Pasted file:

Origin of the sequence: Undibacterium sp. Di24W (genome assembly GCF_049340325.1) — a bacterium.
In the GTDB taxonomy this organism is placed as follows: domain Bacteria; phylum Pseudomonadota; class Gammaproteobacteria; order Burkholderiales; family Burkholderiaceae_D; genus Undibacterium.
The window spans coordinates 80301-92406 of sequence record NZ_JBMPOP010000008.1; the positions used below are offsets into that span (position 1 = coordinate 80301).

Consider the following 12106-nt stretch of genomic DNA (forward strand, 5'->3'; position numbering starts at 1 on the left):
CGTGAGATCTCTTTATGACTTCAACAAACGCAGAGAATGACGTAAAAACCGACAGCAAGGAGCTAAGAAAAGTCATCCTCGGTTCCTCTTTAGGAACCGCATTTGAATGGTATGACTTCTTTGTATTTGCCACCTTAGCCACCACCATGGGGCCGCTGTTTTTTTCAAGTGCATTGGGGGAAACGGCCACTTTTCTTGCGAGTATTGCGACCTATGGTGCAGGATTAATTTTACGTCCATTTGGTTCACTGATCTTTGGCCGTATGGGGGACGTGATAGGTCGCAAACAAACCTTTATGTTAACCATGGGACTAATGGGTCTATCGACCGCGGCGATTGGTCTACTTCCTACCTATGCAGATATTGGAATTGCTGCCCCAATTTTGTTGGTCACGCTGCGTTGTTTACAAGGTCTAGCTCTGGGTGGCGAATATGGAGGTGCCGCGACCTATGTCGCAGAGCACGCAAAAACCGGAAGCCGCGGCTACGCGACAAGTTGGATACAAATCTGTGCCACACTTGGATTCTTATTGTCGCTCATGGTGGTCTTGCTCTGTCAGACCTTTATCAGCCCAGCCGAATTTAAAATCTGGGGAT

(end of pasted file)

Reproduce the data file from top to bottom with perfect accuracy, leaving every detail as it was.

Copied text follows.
Origin of the sequence: Undibacterium sp. Di24W (genome assembly GCF_049340325.1) — a bacterium.
In the GTDB taxonomy this organism is placed as follows: domain Bacteria; phylum Pseudomonadota; class Gammaproteobacteria; order Burkholderiales; family Burkholderiaceae_D; genus Undibacterium.
The window spans coordinates 80301-92406 of sequence record NZ_JBMPOP010000008.1; the positions used below are offsets into that span (position 1 = coordinate 80301).

Consider the following 12106-nt stretch of genomic DNA (forward strand, 5'->3'; position numbering starts at 1 on the left):
CGTGAGATCTCTTTATGACTTCAACAAACGCAGAGAATGACGTAAAAACCGACAGCAAGGAGCTAAGAAAAGTCATCCTCGGTTCCTCTTTAGGAACCGCATTTGAATGGTATGACTTCTTTGTATTTGCCACCTTAGCCACCACCATGGGGCCGCTGTTTTTTTCAAGTGCATTGGGGGAAACGGCCACTTTTCTTGCGAGTATTGCGACCTATGGTGCAGGATTAATTTTACGTCCATTTGGTTCACTGATCTTTGGCCGTATGGGGGACGTGATAGGTCGCAAACAAACCTTTATGTTAACCATGGGACTAATGGGTCTATCGACCGCGGCGATTGGTCTACTTCCTACCTATGCAGATATTGGAATTGCTGCCCCAATTTTGTTGGTCACGCTGCGTTGTTTACAAGGTCTAGCTCTGGGTGGCGAATATGGAGGTGCCGCGACCTATGTCGCAGAGCACGCAAAAACCGGAAGCCGCGGCTACGCGACAAGTTGGATACAAATCTGTGCCACACTTGGATTCTTATTGTCGCTCATGGTGGTCTTGCTCTGTCAGACCTTTATCAGCCCAGCCGAATTTAAAATCTGGGGAT